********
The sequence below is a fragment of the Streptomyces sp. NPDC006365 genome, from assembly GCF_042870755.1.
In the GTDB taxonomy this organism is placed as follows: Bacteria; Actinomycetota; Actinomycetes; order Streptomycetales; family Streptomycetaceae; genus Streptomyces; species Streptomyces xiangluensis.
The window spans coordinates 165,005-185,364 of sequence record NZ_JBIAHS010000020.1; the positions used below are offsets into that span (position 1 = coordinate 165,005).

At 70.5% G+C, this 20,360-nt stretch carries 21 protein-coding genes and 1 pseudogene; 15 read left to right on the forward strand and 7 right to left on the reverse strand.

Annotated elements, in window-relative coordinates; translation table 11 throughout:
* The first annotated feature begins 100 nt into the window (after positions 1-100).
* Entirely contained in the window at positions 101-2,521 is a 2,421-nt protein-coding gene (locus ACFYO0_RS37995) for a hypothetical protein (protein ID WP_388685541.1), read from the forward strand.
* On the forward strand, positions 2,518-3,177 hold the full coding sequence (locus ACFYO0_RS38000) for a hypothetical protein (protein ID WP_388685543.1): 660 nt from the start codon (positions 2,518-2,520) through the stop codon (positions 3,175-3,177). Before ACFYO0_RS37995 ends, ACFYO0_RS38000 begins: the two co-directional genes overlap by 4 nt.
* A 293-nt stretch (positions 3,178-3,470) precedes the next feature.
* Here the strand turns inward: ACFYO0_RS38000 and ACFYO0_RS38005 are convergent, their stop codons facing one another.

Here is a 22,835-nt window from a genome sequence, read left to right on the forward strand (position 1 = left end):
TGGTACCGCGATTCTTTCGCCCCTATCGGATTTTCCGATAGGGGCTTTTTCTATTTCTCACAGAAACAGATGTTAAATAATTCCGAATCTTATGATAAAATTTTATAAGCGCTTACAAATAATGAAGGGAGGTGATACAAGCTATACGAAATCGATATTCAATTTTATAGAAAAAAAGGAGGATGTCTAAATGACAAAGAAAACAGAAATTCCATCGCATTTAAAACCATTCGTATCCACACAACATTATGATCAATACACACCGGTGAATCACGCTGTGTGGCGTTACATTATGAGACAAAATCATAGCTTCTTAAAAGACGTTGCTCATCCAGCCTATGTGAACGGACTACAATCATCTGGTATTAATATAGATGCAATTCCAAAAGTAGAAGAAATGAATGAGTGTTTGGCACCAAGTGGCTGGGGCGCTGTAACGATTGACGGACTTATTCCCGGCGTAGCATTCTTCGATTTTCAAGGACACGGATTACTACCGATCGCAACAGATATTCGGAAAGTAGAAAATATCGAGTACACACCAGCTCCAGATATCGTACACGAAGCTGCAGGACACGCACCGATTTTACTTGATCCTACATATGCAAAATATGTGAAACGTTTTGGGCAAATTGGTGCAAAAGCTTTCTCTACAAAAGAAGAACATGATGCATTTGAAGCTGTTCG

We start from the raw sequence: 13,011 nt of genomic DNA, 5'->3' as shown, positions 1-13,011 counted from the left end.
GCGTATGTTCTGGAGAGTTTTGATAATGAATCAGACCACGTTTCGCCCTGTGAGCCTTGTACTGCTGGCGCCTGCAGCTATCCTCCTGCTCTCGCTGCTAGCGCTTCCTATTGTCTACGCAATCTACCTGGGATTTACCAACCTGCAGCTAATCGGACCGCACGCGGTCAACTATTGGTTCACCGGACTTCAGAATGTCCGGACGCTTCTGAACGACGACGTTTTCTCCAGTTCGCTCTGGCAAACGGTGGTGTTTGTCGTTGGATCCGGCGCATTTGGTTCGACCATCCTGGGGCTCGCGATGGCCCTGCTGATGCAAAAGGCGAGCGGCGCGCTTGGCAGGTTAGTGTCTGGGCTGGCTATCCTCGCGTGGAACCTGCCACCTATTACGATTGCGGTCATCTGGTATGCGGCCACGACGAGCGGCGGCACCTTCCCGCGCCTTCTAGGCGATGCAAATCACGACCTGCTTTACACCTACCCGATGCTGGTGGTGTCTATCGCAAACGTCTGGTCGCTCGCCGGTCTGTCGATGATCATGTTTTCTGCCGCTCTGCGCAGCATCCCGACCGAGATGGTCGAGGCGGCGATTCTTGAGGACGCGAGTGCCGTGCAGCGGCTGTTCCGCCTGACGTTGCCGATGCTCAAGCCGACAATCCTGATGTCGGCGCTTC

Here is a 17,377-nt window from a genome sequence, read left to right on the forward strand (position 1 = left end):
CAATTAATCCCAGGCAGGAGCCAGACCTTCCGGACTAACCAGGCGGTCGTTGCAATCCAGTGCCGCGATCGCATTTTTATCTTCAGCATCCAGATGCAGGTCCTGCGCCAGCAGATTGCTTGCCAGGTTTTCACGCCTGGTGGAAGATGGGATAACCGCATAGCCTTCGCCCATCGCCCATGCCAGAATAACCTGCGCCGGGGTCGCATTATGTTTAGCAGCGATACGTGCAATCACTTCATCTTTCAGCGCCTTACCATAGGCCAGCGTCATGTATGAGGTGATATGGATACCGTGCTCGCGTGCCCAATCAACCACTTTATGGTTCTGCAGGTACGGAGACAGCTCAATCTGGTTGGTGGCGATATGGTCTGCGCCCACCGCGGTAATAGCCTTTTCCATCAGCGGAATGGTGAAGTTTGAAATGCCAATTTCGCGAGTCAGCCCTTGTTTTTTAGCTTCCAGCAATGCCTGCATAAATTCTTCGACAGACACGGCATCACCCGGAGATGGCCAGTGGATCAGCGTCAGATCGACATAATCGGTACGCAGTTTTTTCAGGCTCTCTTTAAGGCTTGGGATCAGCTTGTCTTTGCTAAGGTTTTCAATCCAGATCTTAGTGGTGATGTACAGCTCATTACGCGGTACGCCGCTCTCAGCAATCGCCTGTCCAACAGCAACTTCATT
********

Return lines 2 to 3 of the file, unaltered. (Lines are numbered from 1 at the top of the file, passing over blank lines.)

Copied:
In the GTDB taxonomy this organism is placed as follows: Bacteria; Actinomycetota; Actinomycetes; order Streptomycetales; family Streptomycetaceae; genus Streptomyces; species Streptomyces xiangluensis.
The window spans coordinates 165,005-185,364 of sequence record NZ_JBIAHS010000020.1; the positions used below are offsets into that span (position 1 = coordinate 165,005).